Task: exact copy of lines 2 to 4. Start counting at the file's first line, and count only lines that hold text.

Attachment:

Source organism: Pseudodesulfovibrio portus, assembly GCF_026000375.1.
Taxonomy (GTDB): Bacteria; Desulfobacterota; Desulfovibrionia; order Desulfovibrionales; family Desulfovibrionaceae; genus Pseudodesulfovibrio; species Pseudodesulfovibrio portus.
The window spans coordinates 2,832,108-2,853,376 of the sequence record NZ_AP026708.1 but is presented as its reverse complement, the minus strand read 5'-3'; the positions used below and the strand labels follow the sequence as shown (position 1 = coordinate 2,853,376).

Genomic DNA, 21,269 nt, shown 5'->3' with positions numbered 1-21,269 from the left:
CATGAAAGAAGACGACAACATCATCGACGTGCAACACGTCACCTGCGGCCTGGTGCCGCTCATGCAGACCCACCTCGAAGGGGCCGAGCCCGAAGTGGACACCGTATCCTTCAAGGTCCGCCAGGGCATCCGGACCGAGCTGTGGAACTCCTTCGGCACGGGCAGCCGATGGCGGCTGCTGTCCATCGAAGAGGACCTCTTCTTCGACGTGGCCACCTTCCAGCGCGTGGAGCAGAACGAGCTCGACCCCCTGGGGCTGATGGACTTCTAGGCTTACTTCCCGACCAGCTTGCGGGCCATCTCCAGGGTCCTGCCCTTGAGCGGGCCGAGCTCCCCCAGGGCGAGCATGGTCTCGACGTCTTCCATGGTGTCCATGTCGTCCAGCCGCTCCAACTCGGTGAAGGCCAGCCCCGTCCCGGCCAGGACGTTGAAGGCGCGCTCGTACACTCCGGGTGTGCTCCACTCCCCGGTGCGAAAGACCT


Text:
Taxonomy (GTDB): Bacteria; Desulfobacterota; Desulfovibrionia; order Desulfovibrionales; family Desulfovibrionaceae; genus Pseudodesulfovibrio; species Pseudodesulfovibrio portus.
The window spans coordinates 2,832,108-2,853,376 of the sequence record NZ_AP026708.1 but is presented as its reverse complement, the minus strand read 5'-3'; the positions used below and the strand labels follow the sequence as shown (position 1 = coordinate 2,853,376).

Genomic DNA, 21,269 nt, shown 5'->3' with positions numbered 1-21,269 from the left: